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CALIFORNIA | LOCAL
August 16, 1998
I read with interest the letter by James Buchanan of Orange regarding "Designation Is Not Quite Historic" (Aug. 9). Unfortunately, Buchanan has been misinformed about the Old Towne Historic District as it relates to the Mills Act availability. Not all buildings within the Historic District qualify for Mills Act property tax relief. The building must be a "contributing" house to the State and Federal Registers. Simply, any building built after 1940 is not eligible. The moneys not contributed to the tax assessor must be accounted for in the preservation of the building, so I do not consider it newfound wealth.
ARTICLES BY DATE
CALIFORNIA | LOCAL
March 14, 2014 | By Bob Pool
Most of the 88 cities in Los Angeles County are failing to adequately protect historically important structures that are in danger of being razed, according to a new study by the Los Angeles Conservancy. A “preservation report card” assigns an “F” to 51 cities and all of the county's unincorporated communities -- - some that made no effort to save their historic places since the group's last county-wide assessment was completed six years ago. Conservancy leaders said some newer communities incorrectly believe they have no historic resources, and officials of other communities have delayed creating historic preservation programs because of budget cuts tied to the recession.
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CALIFORNIA | LOCAL
March 20, 1998 | DEBRA CANO and JOHN POPE
Officials will discuss the city's recently adopted Mills Act Program at a community meeting Saturday. The Mills Act is state legislation that allows for a reduction in property taxes for owners of historic properties, if the owners agree to maintain and preserve the property for at least 10 years. The program is available to owners of certain residential properties, officials said.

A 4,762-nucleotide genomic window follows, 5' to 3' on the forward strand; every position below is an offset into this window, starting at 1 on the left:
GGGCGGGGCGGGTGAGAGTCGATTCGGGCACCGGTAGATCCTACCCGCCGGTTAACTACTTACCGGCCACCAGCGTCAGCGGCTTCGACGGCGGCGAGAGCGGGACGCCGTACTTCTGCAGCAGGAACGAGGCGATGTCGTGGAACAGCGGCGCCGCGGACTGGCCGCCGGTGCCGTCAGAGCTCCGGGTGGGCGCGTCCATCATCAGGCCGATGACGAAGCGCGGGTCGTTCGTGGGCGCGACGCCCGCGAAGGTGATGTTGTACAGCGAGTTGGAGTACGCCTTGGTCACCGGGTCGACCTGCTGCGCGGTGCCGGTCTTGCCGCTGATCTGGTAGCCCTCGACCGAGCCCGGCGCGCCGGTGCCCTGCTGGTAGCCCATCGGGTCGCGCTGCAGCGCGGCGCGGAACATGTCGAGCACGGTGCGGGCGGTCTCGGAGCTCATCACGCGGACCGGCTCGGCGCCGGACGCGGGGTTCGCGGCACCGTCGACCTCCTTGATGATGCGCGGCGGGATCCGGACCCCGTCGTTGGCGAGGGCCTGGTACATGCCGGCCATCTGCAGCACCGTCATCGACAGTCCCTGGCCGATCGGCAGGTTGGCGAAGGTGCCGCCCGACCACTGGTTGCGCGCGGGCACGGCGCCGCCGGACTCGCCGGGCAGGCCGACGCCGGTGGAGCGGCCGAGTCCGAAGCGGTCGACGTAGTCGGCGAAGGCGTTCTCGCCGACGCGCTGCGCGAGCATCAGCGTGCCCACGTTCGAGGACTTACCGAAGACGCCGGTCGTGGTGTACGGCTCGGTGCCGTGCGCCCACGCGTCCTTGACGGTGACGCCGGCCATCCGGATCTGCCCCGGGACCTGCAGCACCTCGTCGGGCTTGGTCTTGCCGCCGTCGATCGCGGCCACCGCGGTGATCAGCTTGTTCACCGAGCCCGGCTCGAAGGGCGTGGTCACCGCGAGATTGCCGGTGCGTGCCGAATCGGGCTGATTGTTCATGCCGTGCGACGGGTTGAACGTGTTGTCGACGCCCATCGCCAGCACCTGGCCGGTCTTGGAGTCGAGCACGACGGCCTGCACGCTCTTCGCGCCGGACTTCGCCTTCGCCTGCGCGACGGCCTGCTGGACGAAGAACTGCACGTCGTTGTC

OPINION
August 15, 2011
Maybe it should come as no surprise that Beverly Hills — notorious for its outsized, sometimes gaudy homes — does not have an ordinance to protect architecturally significant structures. But that appears to be changing. Prompted by a public outcry over the expected demolition of the iconic Kronish House designed by Modernist architect Richard Neutra, the Beverly Hills City Council has ordered its planning commission to craft a preservation ordinance that would offer some protection for historically important buildings.
CALIFORNIA | LOCAL
November 10, 1998 | Lesley Wright, (714) 966-7824
The first seven Old Towne residents to seek tax cuts in exchange for historic preservation efforts may get their contracts approved today. The state's Mills Act, which allows the exchange, was passed in 1972 as a way of preserving more of California's historical buildings. The City Council, which oversees the state's largest historic district, drafted a pilot Mills Act program in August and limited the number of participants to 10. They will vote on approving the first contracts today at 4:30 p.
REAL ESTATE
September 20, 1992 | EVELYN DE WOLFE, TIMES STAFF WRITER
George Weise and Cynthia Yehle of La Verne went looking for a low-interest home-improvement loan to repair their leaky roof. What they found, instead, was a way to cut their annual property tax bill by 50%. How they did it may be the best-kept secret in California.
CALIFORNIA | LOCAL
August 2, 1998 | LESLEY WRIGHT, SPECIAL TO THE TIMES
When a fire burst through the floor of Fred Gillett's turn-of-the-century Victorian house last year, he knew it would take more than a trip to Home Depot to repair it. Restoring the three-story structure to its original 1887 specifications would cost $15,000, but Gillett knew that doing anything less would harm the integrity of the Old Towne Orange neighborhood where he lives. But he might soon be getting some financial help from an unexpected place: City Hall.
CALIFORNIA | LOCAL
March 14, 2014 | By Bob Pool
Most of the 88 cities in Los Angeles County are failing to adequately protect historically important structures that are in danger of being razed, according to a new study by the Los Angeles Conservancy. A “preservation report card” assigns an “F” to 51 cities and all of the county's unincorporated communities -- - some that made no effort to save their historic places since the group's last county-wide assessment was completed six years ago. Conservancy leaders said some newer communities incorrectly believe they have no historic resources, and officials of other communities have delayed creating historic preservation programs because of budget cuts tied to the recession.
OPINION
August 15, 2011